GCSE Computer Science/Input devices

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Specification link

- Describe the principles of operation (how each device works) of these input devices: 2D and 3D scanners, barcode readers, Quick Response (QR) code readers, digital cameras, keyboards, mice, touch screens, interactive whiteboard, microphones
- Describe how these principles are applied to real-life scenarios, for example: scanning of passports at airports, barcode readers at supermarket checkouts, and touch screens on mobile devices - 2016 CIE Syllabus p11

An input device is a hardware device, often a peripheral device, which is used as part of a computer system. Input devices allow a computer system to receive data from the real world. For instance a microphone can be used to input audio data in to a computer system.

There are many different kinds of input device, some of which are described below:

2D and 3D Scanners

Scanners use light to make digital copies of real world objects. 2D scanners are usually used to make digital copies of documents or pictures, but can also be used to create a 2D image of other objects as well. In a flat bed scanner the document is placed on a glass plate. A light is then shone on the piece of paper and a light sensor used to detect the light which is bounced back. Wand scanners, also known as hand-held scanners, work on the same principal except that the user will move the scanner across the document manually. They can be used in conjunction with a printer to create copies of documents.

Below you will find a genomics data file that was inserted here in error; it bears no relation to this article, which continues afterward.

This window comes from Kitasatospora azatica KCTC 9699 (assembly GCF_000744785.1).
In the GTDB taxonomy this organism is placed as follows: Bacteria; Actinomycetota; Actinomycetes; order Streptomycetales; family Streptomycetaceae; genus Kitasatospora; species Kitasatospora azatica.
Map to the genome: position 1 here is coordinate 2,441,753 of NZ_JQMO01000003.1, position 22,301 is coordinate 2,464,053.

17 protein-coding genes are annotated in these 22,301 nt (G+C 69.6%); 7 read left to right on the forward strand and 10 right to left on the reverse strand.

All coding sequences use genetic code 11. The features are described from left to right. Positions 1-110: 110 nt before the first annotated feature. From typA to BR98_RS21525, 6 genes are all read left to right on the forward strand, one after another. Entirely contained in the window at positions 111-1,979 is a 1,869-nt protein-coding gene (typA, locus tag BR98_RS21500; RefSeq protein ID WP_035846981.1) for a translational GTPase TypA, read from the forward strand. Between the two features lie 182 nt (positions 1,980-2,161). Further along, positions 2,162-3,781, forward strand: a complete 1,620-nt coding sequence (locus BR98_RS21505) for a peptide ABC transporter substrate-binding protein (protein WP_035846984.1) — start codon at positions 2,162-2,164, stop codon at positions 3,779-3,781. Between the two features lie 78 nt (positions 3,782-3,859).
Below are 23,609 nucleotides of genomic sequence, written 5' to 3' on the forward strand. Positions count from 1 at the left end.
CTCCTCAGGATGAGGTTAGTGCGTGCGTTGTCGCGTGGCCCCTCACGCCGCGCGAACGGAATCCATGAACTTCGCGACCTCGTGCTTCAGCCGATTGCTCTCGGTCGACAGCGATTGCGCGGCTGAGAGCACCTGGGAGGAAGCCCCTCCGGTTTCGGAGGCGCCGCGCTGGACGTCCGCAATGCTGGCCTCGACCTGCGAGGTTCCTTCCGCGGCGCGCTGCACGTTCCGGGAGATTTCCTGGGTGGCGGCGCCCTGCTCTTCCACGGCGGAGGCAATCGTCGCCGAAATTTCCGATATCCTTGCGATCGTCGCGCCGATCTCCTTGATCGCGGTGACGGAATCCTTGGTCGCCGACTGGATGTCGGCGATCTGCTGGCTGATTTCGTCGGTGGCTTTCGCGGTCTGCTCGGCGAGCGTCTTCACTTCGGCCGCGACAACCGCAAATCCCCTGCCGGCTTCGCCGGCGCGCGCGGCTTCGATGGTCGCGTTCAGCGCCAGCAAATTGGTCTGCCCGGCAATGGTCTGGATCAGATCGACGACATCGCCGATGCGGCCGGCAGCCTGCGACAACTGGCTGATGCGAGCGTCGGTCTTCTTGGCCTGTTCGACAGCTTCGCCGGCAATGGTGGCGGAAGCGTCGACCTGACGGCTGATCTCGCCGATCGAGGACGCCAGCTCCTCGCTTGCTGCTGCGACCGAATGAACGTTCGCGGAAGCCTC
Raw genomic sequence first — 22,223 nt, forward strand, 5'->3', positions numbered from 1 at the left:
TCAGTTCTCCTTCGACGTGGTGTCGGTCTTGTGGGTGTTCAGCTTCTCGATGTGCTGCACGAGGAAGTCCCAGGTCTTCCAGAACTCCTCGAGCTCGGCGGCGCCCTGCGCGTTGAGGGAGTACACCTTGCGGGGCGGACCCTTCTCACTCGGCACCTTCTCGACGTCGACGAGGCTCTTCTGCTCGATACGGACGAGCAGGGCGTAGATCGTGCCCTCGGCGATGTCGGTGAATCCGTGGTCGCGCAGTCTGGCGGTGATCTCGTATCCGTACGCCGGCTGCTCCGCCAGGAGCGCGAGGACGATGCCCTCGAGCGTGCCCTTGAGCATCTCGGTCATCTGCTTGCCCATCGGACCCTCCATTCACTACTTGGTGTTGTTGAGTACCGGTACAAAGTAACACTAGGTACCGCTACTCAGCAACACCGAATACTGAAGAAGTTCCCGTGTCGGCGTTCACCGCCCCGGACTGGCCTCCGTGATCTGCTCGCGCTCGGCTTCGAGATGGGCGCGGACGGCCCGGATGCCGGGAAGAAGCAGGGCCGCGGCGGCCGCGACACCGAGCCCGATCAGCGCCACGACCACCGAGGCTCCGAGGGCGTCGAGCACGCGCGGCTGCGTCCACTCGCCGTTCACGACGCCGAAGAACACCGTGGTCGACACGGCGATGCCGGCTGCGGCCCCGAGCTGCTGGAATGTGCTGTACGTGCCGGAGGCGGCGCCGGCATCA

3D scanners use reflected laser light to build up a three-dimensional model of an object. They can be used in conjunction with 3D printers or fabricators to duplicate objects.

Barcode Readers

A barcode reader works in a very similar way to a 2D scanner. It uses reflected light from a laser to detect the black lines in a barcode or QR code. All barcodes use a check-digit so that the system knows when a barcode has been scanned correctly. Usually barcode scanners will emit a beep sound once a barcode has been scanned and confirmed as correct by checking the check-digit. They are often integrated in to electronic point of sale (EPOS) systems in supermarkets and stores. They are also frequently used in libraries for checking books in and out. They have applications in manufacturing to track the progress of items through the assembly line or in courier services to track packages from source to destination.